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Rob: Hold Up On That Push

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Mandy Rose WWE

Mandy Rose has been at the forefront of WWE storytelling in early 2019, but Rob thinks we need to pump the breaks a little.

Even if you try to avoid reading dirtsheets like me it’s been pretty easy to watch Smackdown and read in the tea leaves that Mandy Rose is set to get a bigger push in 2019.  She spent most of 2018 tagging with Sonya DeVille with the occasional single match sprinkled in, and lost most of the time.  But as the year closed out she and Sonya were getting more TV time and even got a win over Charlotte and Asuka one week.  Then the storyline between she and Naomi started up and it was clearly that it was supposed to raise her profile going into the New Year.

Mandy looks good (y’all know that matters), and appeared to have gotten better in the ring since getting called up from NXT at the end of 2017, so it made sense to see if there’s any real money or top notch performances in her as an in ring worker and a character.  Well if this week’s Smackdown is an indicator it may be time to pump the brakes a little.  To be blunt she was not very good in her match with Naomi and flat out did not look like someone who can be counted on to perform well in bigger matches.  No she was not Eva Marie bad but she looked like she just flat out couldn’t keep up in a singles match that goes more than five minutes.  And that leads me to say that maybe the big push for 2019 needs to wait a bit, because it wouldn’t do anyone any favors right now.

The fact of the matter is that as an in ring performer there are a lot of ladies who are more compelling and flat out better than Mandy is.  And this isn’t the wasteland of 2013 and 2014 as far as the women’s division; anyone getting a regular spot is taking it from someone really good, including Ronda Rousey who literally came in off the street and got really good really fast, so there’d better be some kind of justification for it.  So if the ring work isn’t there then what about the business side?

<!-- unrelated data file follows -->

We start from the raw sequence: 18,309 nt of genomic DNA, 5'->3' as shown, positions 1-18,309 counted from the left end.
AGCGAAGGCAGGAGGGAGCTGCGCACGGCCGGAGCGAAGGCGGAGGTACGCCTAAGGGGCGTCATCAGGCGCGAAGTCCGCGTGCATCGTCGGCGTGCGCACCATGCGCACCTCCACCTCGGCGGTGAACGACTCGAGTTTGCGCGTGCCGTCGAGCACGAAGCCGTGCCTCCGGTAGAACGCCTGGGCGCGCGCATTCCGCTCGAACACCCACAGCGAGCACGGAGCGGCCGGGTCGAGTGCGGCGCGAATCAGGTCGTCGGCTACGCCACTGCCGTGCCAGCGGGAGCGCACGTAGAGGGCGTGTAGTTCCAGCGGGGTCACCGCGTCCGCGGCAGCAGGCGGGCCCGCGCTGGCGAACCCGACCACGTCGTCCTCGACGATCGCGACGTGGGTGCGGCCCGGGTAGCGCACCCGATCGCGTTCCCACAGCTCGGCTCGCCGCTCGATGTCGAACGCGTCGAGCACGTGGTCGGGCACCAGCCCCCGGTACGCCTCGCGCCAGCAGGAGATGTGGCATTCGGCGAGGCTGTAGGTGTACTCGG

Money always talks and if someone is generating interest and bringing in the money as a result then accommodations will be made.   So does she move the needle at all?  Here’s a little amateur research I did using Google Trends.  First I compared her to Becky Lynch, Charlotte Flair, Asuka, and Alexa Bliss:

Then I checked her vs Sasha Banks, Naomi, Carmella and Natalya.  Here’s how it turned out:

Now you go through all of that and things like Instagram follower counts and you’ll find that she’s way behind Alexa and Sasha on all fronts, and doesn’t outpace many of the other ladies either.  Even on image searches, which one would think would be her bread and butter compared to her co-workers, she got big spikes in interest that one week she was wearing the towel and when she fought Naomi in the hotel room but beyond that there isn’t any stark difference between her and women she’s supposedly considered hotter than.

Now I can’t see the books so I don’t know how all that is translating into money but when you see how far out ahead Alexa is from everyone vs how hard they push her then it’s got to mean something.  But when you look at how Alexa and Sasha do on average compared to Mandy at her highest point then one could easily come to the conclusion that there really isn’t any real value added.  If you had to go as far as to put her in a towel to get similar spikes in interest that Alexa and Sasha get for just showing up then what are we doing here really?  If women that you don’t see as much internet drooling over are getting picture searched just as much or more then what is she bringing to the table?

Am I being a hater here?  Maybe.  I’m not calling for her to fired or sent back to the PC like some folks I talk to.  I’m not even saying take her off of TV.  I am, however, not wanting her to take a valuable spot away from someone who is better at the job than she is, especially if there is no difference being made at the cash register.

I don’t think she’s a bad wrestler per se but I do think that there’s a pretty clear limit on what she can do right now in the ring and that her main attribute right now is being good to look at.  But pretty much every woman they put in front of a camera is good to look at so unless she’s winning that category, which it appears she is not according to the data, then it’s best to keep her in a position where she doesn’t reach a point of diminishing returns.  And from where I’m sitting for the forseeable future that’s in tag team matches.

Maybe that will change one day; she’s only 27 so she has time.  As for today I can’t see any scenario in which you’d put her in a program with Becky or Charlotte or Asuka and ask her to work a 15 to 20 minute match on a pay per view because she’s drag them down and get exposed in the process.